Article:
While acknowledging this issue may be stating the obvious, metal fans who joined the memed music scene in their teenage years might still need to have their naivete shaken. How could the free-willed goat even run in the pack of ideological white supremacists? How could this creature dream of marching with the sheep who carried out the deaths of six million people? These are questions we could speculate about for days; unfortunately, dismantling the logistical inconsistencies of claiming to be a warrior of both black metal and the Aryan Nation will not be productive. Those that have been radicalized do not bend to reasonable arguments, a lesson I learned the hard way. The reality is that this metal movement was hijacked by a proportion of its practitioners, and once we started talking about it, we knew we needed to figure out how we were going to handle it.
In the journalistic realm, the dominant proposal was editorial sanitation. MetalSucks even went as far as to publish an official proclamation stating that if you say any Nazi shit, you get hit with the no-post list. At the knee-jerk level, there is definitely something utterly satisfying in clicking delete (literally or figuratively) on a friend or figure who proves to be toxic; I still had my concerns about whether this was the most effective form of activism, though. I feared that those on the far-right might flip the script by claiming that it was the anti-racists who were advocating for censorship of the press. I did not want to give these motherfuckers any fuel to fire the claim that anti-racists are in fact the bad guys in this situation.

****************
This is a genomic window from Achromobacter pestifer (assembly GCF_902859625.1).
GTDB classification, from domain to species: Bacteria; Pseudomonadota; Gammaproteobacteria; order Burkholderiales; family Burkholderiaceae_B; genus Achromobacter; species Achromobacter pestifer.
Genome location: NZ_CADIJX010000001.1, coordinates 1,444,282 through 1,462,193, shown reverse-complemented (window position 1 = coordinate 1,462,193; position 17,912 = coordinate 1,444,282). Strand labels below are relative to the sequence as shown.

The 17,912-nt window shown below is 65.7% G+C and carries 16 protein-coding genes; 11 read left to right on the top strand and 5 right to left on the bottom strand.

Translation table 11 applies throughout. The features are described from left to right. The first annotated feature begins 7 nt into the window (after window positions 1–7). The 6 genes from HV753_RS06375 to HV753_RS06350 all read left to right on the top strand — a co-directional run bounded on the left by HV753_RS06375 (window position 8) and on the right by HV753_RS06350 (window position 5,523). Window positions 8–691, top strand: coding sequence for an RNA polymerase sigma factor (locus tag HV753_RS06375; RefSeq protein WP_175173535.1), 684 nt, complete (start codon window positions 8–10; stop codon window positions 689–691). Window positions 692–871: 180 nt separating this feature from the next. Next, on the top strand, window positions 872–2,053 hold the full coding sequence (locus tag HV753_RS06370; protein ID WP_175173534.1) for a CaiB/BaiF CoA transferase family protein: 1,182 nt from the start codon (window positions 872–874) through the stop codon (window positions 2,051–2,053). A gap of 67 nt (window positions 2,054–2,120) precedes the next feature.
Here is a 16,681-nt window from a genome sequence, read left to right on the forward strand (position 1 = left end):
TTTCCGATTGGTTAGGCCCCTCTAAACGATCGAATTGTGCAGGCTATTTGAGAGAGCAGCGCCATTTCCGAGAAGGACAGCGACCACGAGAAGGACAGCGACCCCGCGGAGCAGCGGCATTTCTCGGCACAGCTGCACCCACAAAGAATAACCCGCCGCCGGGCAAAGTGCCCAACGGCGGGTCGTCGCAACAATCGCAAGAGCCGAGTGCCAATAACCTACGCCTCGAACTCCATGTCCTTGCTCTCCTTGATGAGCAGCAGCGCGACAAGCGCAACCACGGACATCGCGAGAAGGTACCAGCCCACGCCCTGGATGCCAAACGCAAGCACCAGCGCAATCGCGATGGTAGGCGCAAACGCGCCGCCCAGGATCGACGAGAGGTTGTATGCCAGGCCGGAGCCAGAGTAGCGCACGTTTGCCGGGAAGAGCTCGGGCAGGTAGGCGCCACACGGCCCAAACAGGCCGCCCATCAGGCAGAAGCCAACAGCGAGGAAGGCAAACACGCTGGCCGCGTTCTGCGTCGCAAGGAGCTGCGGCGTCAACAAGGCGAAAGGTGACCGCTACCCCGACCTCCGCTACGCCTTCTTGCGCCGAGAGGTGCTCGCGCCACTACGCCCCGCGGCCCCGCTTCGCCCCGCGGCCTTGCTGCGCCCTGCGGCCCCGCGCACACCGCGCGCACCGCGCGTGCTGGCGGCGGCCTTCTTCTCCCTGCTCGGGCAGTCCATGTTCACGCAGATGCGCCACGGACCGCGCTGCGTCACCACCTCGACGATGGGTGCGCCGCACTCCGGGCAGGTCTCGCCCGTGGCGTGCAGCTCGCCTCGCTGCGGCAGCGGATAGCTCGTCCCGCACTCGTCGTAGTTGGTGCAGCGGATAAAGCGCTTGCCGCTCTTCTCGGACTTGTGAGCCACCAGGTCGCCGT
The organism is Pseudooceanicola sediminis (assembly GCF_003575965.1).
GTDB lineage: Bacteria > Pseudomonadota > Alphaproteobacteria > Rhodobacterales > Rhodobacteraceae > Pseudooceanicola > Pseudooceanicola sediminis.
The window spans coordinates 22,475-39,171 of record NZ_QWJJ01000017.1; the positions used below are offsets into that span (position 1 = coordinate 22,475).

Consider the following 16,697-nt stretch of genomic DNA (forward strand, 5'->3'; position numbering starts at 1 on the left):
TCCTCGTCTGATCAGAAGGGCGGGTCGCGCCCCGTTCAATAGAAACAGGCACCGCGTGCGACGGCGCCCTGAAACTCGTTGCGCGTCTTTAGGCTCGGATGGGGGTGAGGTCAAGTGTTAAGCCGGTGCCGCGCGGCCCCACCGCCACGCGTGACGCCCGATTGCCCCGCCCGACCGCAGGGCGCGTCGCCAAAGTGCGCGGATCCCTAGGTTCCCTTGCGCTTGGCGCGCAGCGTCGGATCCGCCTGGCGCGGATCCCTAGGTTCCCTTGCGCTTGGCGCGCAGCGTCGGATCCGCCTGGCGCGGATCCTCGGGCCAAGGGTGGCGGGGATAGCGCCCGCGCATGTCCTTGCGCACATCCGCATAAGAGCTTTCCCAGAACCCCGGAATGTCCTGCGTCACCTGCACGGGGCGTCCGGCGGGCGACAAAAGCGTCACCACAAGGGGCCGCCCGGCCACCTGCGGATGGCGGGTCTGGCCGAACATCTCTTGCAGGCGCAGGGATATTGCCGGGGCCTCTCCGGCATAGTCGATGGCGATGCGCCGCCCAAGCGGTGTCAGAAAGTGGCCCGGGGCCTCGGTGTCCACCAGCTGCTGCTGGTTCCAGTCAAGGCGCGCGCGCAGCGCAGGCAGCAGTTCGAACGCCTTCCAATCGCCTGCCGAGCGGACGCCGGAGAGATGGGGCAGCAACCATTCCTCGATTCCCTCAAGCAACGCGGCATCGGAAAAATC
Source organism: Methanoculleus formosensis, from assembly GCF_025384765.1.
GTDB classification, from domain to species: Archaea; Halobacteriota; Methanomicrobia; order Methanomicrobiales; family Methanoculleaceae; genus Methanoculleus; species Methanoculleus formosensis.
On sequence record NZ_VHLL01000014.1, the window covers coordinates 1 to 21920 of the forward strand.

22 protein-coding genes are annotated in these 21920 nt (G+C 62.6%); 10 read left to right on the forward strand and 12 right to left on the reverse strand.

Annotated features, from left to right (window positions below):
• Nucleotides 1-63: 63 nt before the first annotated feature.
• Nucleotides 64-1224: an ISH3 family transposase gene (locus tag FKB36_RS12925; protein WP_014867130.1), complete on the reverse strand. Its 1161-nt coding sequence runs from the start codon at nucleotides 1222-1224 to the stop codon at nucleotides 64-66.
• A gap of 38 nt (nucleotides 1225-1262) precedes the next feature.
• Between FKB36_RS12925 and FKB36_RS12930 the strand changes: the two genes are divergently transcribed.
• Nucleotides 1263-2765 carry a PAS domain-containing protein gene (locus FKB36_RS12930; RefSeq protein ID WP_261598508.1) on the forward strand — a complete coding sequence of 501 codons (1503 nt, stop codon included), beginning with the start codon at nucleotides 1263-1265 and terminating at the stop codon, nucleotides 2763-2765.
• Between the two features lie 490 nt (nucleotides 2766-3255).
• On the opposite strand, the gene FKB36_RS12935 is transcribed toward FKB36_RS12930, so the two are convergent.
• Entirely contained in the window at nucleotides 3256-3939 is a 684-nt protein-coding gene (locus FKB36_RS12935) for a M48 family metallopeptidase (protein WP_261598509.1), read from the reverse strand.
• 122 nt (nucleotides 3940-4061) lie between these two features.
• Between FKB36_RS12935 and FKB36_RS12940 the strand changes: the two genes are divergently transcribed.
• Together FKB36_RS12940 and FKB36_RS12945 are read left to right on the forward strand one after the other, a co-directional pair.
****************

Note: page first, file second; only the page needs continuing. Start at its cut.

So I valiantly, but ultimately futilely, tried to develop an alternative way. In an effort to use my white privilege for good, I wanted to march onto the turf of black metal artists who cannot seem to keep their arms down. I was not scared of them, and, at the risk of sounding arrogant, they seemed eager to talk to me because I was a “good woman” (as Vikernes would say). Forming connections organically through social media networking, I would use signs of white supremacy as a chance to spur a conversation about why they believe what they do. As you may guess, it was an exercise that proved extraordinarily frustrating. Every inch gained came with many miles lost. No reasonable individual can internalize the supremacy of one race over another, particularly when considering that there is more genetic variation between different kinds of fruit flies. Communicating with such people, if ever, requires alternative tactics.
The confrontation route became even more challenging as my internal dominoes continued to fall. Whenever I seemed to write a glowing review of a black metal band rising from the depths of the underground, a concerning tweet or an unsavory Instagram post would surface. Shortly after I began writing for Invisible Oranges in 2017, I had a lengthy interview of a one-man atmospheric black metal artist due to go to press when I got an e-mail from our then-editor. After noticing that the musician’s artwork incorporated suspect-looking symbols, the team dug way back, discovering posts from the artist’s blog expressing hate towards various marginalized groups. The piece was pulled, and ultimately, I was content with this course of action. After unknowingly co-signing this artist on numerous occasions in album lists written for another website in the year prior, I no longer wished to have my name associated with his in any way.